The Man From U.N.C.L.E.: “The Monks of St. Thomas Affair”


Illya and Napoleon drive around at night. From the passenger seat, Napoleon chows down on a hotdog with something less than unbridled enthusiasm. The following conversation ensues, and it’s so brilliant and wonderful that instead of summarizing it, I’m going to transcribe it for your reading pleasure, word for glorious word:

ILLYA: How is it?
NAPOLEON: (scrunches up his beautiful face in distaste) Very inferior mustard.
ILLYA: Perhaps I should have stopped at the taco stand.
NAPOLEON: Twenty minutes ago, I’m sitting on the terrace of a lovely restaurant overlooking the East River…
ILLYA: Yes, there’s a very nice view from there. I’ve seen it.
NAPOLEON: Violins are playing. Opposite me, in a black dress that leaves little to the imagination, is a perfectly gorgeous creature….
ILLYA: Yeah. Wanda. I’ve seen her, too. (shrugs in indifference) She’s all right.
NAPOLEON: Stop interrupting. The wine steward has just filled my glass with an exquisite Beaujolais, Maison des Saint Bourrée, 1947, and I have just cut into a Chateaubriand steak, when… Beep, beep, beep! “Mr. Solo?” “Mr. Waverly.”
ILLYA: There’s a can of root beer in the glove compartment.
NAPOLEON: (dripping with caustic sarcasm) Mmm. Thank you. You’ve made my evening.

Amazing. I could not love you two more. Nothing in this episode lives up to the promise of the opening scene, but it’s almost worth it just for that.


They’re headed to the home of a scientist, Dr. Lambert, who contacted U.N.C.L.E. about an urgent matter. When they arrive, the place is dark and outwardly deserted. As they hover on the sidewalk, debating whether to enter, the lawn sprinklers automatically turn on and soak them to the skin. THRUSH goons drive by and spray them with bullets; Napoleon and Illya dive for cover and return fire, then dart into the house. As soon as they step inside, the house explodes.

Next thing you know, they’re chatting with Mr. Waverly in his office, unscathed. It seems Dr. Lambert was dead before they arrived; the THRUSH goons murdered him and stole his latest invention, a high-powered laser beam, then rigged the house with explosives. Mr. Waverly compliments Illya and Napoleon for having the foresight to soak their clothing in water before entering, which prevented them from incinerating in the blast. Napoleon: “Oh, it was nothing.” It’s probably safe to assume Waverly is well aware his top two agents have, yet again, lucked into staying alive, and simply chooses to live in denial about their flagrant lies and general ineptitude.


Found among the ruins of Dr. Lambert’s house are some fragments of broken glass, which Mr. Waverly identifies as the remains of a bottle of Aquitine, a highly-coveted spirit made by the monks of the Order of St. Thomas up in the Swiss Alps. (A die-hard Aquitine connoisseur, Waverly sniffs the glass fragments longingly for lingering traces of booze, which is actually a wee bit sad and unsettling.) The head of the Order, Abbot John, is one of Waverly’s oldest friends; concerned there may be some connection between the monastery and THRUSH, Waverly orders Napoleon to investigate. Napoleon protests the assignment, arguing he has no place in a monastery; Waverly counter-argues that spending some time hanging out with monks might be good for his soul. Napoleon and Illya exchange helpless glances at this, like they’re well aware Napoleon’s soul is far beyond salvation. Waverly tells Illya to track down the THRUSH goons who murdered Dr. Lambert and retrieve the laser.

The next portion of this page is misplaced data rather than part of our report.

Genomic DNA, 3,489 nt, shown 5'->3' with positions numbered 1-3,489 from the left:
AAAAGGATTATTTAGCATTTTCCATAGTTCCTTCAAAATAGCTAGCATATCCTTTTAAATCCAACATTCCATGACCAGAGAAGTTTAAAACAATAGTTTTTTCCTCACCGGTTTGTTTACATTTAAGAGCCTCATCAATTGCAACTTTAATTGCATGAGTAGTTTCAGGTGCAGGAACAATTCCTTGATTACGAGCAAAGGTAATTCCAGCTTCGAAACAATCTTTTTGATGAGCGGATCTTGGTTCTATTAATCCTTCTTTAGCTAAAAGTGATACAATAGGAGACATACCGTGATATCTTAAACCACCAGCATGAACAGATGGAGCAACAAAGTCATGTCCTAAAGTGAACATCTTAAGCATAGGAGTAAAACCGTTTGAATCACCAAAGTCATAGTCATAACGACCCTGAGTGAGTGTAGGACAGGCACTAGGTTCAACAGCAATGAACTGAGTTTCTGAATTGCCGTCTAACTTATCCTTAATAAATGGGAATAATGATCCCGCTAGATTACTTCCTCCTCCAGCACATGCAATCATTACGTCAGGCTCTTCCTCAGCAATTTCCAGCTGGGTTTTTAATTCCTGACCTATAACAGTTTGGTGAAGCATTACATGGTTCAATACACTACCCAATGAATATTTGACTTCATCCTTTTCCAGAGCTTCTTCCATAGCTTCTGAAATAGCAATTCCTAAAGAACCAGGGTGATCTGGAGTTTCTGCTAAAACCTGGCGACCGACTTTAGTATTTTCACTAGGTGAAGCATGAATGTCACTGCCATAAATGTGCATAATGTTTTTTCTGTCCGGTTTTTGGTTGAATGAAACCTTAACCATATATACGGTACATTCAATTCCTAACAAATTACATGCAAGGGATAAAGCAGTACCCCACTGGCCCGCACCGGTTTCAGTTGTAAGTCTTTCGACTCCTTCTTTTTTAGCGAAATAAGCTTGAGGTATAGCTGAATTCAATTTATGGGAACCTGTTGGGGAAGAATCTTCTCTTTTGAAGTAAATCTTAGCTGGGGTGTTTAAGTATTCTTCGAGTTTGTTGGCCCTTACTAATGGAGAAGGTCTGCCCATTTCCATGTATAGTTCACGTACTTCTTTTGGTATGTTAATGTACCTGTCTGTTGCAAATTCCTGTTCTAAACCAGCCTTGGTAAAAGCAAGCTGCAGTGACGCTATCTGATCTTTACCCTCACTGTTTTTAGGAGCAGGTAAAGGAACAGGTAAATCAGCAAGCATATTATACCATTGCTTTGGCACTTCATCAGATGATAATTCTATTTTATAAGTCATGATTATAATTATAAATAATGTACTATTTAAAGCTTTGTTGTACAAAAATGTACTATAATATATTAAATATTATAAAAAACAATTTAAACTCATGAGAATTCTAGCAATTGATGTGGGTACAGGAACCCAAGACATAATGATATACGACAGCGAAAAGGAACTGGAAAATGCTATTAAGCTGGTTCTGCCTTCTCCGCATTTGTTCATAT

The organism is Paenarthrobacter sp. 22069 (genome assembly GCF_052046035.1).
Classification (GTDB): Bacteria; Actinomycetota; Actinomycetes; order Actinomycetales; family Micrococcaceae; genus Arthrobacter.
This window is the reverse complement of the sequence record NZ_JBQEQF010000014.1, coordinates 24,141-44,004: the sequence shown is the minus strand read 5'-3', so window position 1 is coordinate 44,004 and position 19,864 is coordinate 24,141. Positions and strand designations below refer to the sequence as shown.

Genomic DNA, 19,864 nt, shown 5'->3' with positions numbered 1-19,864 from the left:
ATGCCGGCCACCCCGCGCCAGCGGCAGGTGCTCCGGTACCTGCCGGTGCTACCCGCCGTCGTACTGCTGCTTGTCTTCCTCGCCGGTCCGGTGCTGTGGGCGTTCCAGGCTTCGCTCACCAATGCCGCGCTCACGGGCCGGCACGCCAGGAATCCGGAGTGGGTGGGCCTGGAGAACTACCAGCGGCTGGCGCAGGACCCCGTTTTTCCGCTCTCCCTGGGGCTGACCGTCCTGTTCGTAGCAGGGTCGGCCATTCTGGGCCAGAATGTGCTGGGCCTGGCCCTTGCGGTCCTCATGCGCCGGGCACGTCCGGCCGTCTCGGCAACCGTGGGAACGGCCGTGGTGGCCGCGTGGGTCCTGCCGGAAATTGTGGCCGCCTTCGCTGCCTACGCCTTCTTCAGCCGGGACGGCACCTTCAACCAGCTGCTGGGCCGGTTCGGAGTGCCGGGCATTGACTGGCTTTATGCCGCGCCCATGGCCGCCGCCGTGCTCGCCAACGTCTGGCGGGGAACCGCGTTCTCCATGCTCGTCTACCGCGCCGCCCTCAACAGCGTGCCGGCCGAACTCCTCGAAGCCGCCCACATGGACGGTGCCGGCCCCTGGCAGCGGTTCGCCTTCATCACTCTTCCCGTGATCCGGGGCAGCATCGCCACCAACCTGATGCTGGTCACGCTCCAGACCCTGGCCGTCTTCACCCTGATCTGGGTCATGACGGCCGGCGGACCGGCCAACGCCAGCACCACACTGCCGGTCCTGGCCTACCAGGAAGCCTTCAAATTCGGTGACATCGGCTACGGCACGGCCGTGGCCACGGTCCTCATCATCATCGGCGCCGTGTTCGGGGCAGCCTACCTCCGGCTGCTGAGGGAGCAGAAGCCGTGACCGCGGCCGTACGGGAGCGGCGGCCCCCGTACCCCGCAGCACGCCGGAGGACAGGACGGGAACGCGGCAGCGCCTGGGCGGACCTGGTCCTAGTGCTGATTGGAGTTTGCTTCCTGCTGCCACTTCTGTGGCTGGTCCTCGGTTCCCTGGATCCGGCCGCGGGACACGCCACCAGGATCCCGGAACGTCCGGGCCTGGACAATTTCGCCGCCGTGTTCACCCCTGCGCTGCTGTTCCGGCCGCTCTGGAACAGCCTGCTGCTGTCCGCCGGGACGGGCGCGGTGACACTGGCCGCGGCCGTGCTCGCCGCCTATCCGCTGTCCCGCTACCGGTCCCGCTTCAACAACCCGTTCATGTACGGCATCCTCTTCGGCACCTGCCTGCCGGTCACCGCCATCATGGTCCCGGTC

Napoleon heads to the Alps. Outside the monastery, he’s attacked and overwhelmed by a pack of enthusiastic and adorable Saint Bernards.


The new head of the Order of St. Thomas, the sinister Abbot Simon (David J. Stewart), brusquely informs him that Abbot John is no longer with the monastery and sends him on his way. As Napoleon prepares to leave, Brother Peter (Henry Calvin) secretly slips him a bottle of Aquitine.


Illya trails the THRUSH goons to the airport, where they board a flight bound for Zurich. They’re in possession of two very heavy suitcases, which most likely contain Dr. Lambert’s special high-powered laser. The flight is booked to capacity, so Illya smuggles himself on board in the cargo hold.

Napoleon returns to his Alpine hotel, where he eavesdrops on a lovely young Swiss woman named Andrea Fouchet (Celeste Yarnall) as she makes a frantic telephone call to the Vatican about her missing uncle, Abbot John. He approaches her and offers to help find her uncle. Andrea is suspicious of his motives: “Do you always listen in on personal telephone calls?” she asks him icily. “Oh, yeah,” Napoleon replies blithely.

As Napoleon and Andrea banter in the corridor, Napoleon overhears suspicious noises coming from his hotel room. He slips inside and finds a pair of THRUSH goons rifling through his belongings. A scuffle breaks out, whereupon the THRUSH goons escape by jumping off the balcony. In all the commotion, the bottle of Aquitine shatters. Inside, Napoleon and Andrea find a piece of paper with “HELP” scribbled on it in Abbot John’s handwriting.


Napoleon and Andrea hike up the Alps. They swipe a couple of robes, disguise themselves as a pair of oddly glamorous monks, and sneak into the monastery.


At the Zurich airport, Illya flabbergasts the porter by emerging from the cargo hold. “I was frozen inside there,” he snarls. “No heating. Is this any way to run an airline?”


Please note: Illya was stuck in the cargo hold of a transatlantic flight from New York to Zurich, a flight which, we may safely presume, lasted several hours. His explicit assignment from Mr. Waverly—the entire reason he boarded the flight, in fact—was to search the suitcases the THRUSH goons were carrying to see if they contained the laser stolen from Dr. Lambert. During the flight, he had ample time—hours and hours!—to search the suitcases and confiscate the laser.

Illya, being Illya (i.e. beautiful and dazzling and hilarious and really bad at his job), did none of that. Instead, he waits at the airport for the THRUSH goons to collect their suitcases, then hops on an adorable little motorcycle and follows them at a safe distance while they drive up into the mountains. The goons stop for lunch at a tavern (the sign by the door proclaims, “William Tell Tavern: All The Apples You Can Eat!”; the camera lingers on it for a really long time, like someone involved with the production was super-proud of that joke). While the goons are inside, Illya breaks into the trunk of their car, rummages through their suitcases (which, again, he could’ve done at his leisure in the cargo hold), and finds the laser beam. The goons return unexpectedly and attempt to capture him; Illya narrowly escapes their clutches, though he’s forced to leave the laser behind.